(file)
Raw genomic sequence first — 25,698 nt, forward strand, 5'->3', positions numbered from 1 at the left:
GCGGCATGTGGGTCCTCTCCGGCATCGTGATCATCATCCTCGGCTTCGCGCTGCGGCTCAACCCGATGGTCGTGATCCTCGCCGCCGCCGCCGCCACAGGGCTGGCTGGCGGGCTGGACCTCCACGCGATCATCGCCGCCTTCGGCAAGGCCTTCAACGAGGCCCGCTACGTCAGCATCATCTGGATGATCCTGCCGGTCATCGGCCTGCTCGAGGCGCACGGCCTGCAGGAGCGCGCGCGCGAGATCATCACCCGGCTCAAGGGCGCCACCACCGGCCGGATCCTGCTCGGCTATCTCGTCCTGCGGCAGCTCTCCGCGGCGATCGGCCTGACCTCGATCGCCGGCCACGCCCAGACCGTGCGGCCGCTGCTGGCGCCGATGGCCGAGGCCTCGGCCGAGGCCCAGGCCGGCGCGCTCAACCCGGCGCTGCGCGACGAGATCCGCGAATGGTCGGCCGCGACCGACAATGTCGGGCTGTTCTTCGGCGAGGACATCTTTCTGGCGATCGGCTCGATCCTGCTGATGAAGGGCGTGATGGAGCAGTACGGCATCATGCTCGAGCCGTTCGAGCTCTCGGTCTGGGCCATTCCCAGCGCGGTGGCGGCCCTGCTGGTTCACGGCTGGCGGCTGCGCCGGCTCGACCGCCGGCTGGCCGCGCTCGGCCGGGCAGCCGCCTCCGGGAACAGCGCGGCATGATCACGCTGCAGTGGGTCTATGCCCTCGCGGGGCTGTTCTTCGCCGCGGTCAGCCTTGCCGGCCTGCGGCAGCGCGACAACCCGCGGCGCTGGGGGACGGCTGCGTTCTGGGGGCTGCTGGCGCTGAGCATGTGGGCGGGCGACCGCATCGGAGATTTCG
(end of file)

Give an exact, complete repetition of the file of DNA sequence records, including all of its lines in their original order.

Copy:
Raw genomic sequence first — 25,698 nt, forward strand, 5'->3', positions numbered from 1 at the left:
GCGGCATGTGGGTCCTCTCCGGCATCGTGATCATCATCCTCGGCTTCGCGCTGCGGCTCAACCCGATGGTCGTGATCCTCGCCGCCGCCGCCGCCACAGGGCTGGCTGGCGGGCTGGACCTCCACGCGATCATCGCCGCCTTCGGCAAGGCCTTCAACGAGGCCCGCTACGTCAGCATCATCTGGATGATCCTGCCGGTCATCGGCCTGCTCGAGGCGCACGGCCTGCAGGAGCGCGCGCGCGAGATCATCACCCGGCTCAAGGGCGCCACCACCGGCCGGATCCTGCTCGGCTATCTCGTCCTGCGGCAGCTCTCCGCGGCGATCGGCCTGACCTCGATCGCCGGCCACGCCCAGACCGTGCGGCCGCTGCTGGCGCCGATGGCCGAGGCCTCGGCCGAGGCCCAGGCCGGCGCGCTCAACCCGGCGCTGCGCGACGAGATCCGCGAATGGTCGGCCGCGACCGACAATGTCGGGCTGTTCTTCGGCGAGGACATCTTTCTGGCGATCGGCTCGATCCTGCTGATGAAGGGCGTGATGGAGCAGTACGGCATCATGCTCGAGCCGTTCGAGCTCTCGGTCTGGGCCATTCCCAGCGCGGTGGCGGCCCTGCTGGTTCACGGCTGGCGGCTGCGCCGGCTCGACCGCCGGCTGGCCGCGCTCGGCCGGGCAGCCGCCTCCGGGAACAGCGCGGCATGATCACGCTGCAGTGGGTCTATGCCCTCGCGGGGCTGTTCTTCGCCGCGGTCAGCCTTGCCGGCCTGCGGCAGCGCGACAACCCGCGGCGCTGGGGGACGGCTGCGTTCTGGGGGCTGCTGGCGCTGAGCATGTGGGCGGGCGACCGCATCGGAGATTTCG